The question presented here is whether the same rule in regard to appeals as of right applies to cases coming to this Court by way of the exercise of its discretion in granting writs of certiorari to lower courts, principally the Court of Special Appeals. We have concluded that the same rule does apply.
The constitutional amendment adding Section 14A to Article IV of the Maryland Constitution, Chap. 10 of the Laws of 1966, ratified by the electorate on November 8, 1966, was a general grant of power to the General Assembly to create by law "such intermediate courts of appeal, as may be necessary" and to "prescribe the intermediate appellate jurisdiction of these courts of appeal, and all other powers necessary for the operation of such courts." The immediate purpose of this constitutional amendment was to enable the General Assembly to relieve this Court of the substantial increase of criminal appeals which had inundated the Court and yet provide at least one appeal as of right, either to this Court or to an intermediate court to be created by statute. There was also an underlying general purpose to provide sufficient flexibility in the grant of power by the constitutional amendment to provide for a grant of appellate power to the intermediate appellate court or courts to be created over certain — or perhaps ultimately all — civil cases. Chapter 11, § 1 of the Laws of 1966 created the Court of Special Appeals, Code (1957, 1966 Repl. Vol.) Art. 26, § 130, and defined its appellate jurisdiction in criminal cases where the sentence was other than death, "subject in each such case to a further appeal to the Court of Appeals as provided by § 21A of Article 5 of this Code. . . ." (Emphasis supplied) Chapter 12, § 1 of the Laws of 1966, Code (1957, 1968 Repl. Vol.) Art. 5, § 21A, originally a companion bill to Chap. 11 of the Acts of 1966, provided that in the cases subject to the jurisdiction of the Court of Special Appeals if it appeared "upon petition of any party, . . . that a review is desirable and in the public interest, [this Court] shall require, by certiorari or otherwise, any such case to be certified to the Court of Appeals for its review and determination . . . ."
The General Assembly, by Chap. 99 of the Laws of 1970, effective July 1, 1970, did expand the jurisdiction of the Court of Special Appeals to include appeals in certain areas of civil jurisdiction.
Chapter 99 of the Laws of 1970 rearranging the provisions in regard to the appellate jurisdiction of the Court of Special Appeals and broadening its appellate powers does not indicate any change in the intention of the General Assembly that the certiorari procedure to this Court results in a "further appeal."
Reading this statutory material together, it is clear to us that the General Assembly intended to give an appeal, as of right, in cases within the appellate jurisdiction of the Court of Special Appeals and a "further appeal" by our exercise of discretion in granting writs of certiorari when review and determination by us appear to be "desirable and in the public interest."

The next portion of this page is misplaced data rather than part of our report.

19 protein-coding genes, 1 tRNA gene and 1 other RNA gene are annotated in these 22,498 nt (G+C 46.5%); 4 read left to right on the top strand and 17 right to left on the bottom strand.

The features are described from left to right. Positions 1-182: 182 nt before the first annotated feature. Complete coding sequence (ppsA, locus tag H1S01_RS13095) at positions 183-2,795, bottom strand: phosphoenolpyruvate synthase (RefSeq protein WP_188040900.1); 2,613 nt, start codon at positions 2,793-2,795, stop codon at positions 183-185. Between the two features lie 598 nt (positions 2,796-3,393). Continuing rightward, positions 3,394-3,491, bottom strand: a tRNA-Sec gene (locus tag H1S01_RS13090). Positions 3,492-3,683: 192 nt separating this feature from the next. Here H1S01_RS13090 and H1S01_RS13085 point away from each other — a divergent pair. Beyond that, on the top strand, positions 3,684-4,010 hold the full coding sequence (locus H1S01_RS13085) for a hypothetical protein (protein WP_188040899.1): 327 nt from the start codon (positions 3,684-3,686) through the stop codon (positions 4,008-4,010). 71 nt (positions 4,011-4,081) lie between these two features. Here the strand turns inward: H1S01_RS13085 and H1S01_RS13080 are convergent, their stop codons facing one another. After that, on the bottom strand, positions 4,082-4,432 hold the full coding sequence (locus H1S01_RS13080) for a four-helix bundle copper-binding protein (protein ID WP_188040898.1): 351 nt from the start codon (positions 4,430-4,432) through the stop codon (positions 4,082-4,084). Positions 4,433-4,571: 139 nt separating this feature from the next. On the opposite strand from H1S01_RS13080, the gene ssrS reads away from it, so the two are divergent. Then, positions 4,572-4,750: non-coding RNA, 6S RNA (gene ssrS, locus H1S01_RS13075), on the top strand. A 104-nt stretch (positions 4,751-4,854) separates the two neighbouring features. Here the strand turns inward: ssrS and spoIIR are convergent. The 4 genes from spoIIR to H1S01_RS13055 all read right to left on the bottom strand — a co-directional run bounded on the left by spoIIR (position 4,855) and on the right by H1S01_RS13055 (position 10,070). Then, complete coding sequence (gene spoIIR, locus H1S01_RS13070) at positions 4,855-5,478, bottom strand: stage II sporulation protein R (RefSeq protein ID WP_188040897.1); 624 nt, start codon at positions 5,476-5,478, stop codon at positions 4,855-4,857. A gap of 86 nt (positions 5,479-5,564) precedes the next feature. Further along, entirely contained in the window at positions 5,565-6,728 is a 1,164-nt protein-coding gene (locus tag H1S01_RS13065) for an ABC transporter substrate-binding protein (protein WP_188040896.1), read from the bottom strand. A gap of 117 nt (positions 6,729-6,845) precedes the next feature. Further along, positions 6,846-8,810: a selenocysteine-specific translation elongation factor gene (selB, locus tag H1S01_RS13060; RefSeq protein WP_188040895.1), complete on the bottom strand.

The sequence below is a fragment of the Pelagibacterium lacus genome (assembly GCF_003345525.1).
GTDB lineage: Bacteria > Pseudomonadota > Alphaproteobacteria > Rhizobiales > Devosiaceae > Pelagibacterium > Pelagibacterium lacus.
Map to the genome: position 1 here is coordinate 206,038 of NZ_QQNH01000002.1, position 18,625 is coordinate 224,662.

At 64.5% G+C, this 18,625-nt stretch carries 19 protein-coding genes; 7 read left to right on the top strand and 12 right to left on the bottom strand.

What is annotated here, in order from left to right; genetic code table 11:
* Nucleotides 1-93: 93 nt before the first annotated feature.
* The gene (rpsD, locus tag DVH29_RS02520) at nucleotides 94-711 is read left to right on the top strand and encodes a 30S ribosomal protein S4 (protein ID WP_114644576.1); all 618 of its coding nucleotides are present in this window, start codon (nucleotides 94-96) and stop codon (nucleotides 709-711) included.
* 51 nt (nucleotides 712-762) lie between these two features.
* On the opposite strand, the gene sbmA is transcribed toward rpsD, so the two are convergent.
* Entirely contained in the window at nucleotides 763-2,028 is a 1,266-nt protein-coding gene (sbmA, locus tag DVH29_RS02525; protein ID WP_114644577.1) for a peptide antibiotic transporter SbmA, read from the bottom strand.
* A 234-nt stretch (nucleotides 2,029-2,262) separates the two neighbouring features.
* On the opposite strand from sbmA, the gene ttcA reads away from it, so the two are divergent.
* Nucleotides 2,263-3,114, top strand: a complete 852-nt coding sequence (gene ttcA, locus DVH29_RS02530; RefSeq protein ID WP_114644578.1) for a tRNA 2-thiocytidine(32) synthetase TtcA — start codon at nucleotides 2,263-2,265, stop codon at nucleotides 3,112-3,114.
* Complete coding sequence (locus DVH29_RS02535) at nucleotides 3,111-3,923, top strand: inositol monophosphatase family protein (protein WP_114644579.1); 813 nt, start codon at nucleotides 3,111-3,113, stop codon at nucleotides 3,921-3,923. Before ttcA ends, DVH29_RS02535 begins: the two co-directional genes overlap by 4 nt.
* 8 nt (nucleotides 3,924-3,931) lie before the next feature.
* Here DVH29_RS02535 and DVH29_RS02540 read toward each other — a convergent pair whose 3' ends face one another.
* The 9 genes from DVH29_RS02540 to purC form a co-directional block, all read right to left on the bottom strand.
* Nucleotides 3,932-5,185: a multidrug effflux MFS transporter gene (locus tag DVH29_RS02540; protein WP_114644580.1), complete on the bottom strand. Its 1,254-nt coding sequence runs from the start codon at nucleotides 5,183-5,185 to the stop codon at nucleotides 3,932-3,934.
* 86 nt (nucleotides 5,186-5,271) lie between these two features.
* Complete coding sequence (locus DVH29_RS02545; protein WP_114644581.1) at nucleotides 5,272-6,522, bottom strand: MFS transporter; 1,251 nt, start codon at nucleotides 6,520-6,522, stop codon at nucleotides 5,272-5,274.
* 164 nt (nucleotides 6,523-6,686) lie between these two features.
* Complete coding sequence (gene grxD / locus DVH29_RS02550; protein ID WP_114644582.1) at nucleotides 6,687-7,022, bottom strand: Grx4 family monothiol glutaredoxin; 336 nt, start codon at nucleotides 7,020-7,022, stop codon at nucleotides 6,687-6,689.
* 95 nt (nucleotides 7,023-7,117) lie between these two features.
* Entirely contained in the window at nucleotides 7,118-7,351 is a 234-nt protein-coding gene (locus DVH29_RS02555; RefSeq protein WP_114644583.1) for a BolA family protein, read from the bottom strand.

This legislative intent is supported by (a) such legislative history of the legislation that is available, (b) by our certiorari practice, (c) by analogy to the certiorari practice in the Supreme Court of the United States, and (d) by a sound concept of public policy.
The constitutional amendment and implementing legislation was largely conceived and originally promoted by the Maryland State Bar Association. We note that the earliest reference to certiorari jurisdiction was in 1959 in which the Committee of the Maryland State Bar Association, appointed to consider the matter, referred to certiorari jurisdiction to relieve the case load of this Court as "abolishing the absolute right of appeal and substituting permissive appeal . . . ." 64 Transactions, Maryland State Bar Association at 398 (1959). (Emphasis supplied) Later, the State Bar Committee reconsidered the whole subject and on June 24, 1965, recommended the creation of the Court of Special Appeals limited originally to appellate jurisdiction in criminal (other than death cases), post-conviction and defective delinquency cases. The Committee's basic premise was that "a litigant is entitled to at least one appeal as a matter of right in each case and where this appeal was to the Court of Special Appeals, a petition for a writ of certiorari could be filed to the Court of Appeals by the litigant adversely affected whether it be the accused or the State." (Emphasis supplied) This Report was unanimously adopted by the Maryland State Bar Association, 70 Maryland State Bar Association at 134 (1965). This Committee Report was submitted to the Legislative Council of the State of Maryland, which reported to the General Assembly of 1966, pages 219-20 of the Legislative Council Minutes, as follows:
"(1) Constitutional amendment authorizing the General Assembly by law to create an intermediate court, to specify its jurisdiction, number of judges and all other necessary details.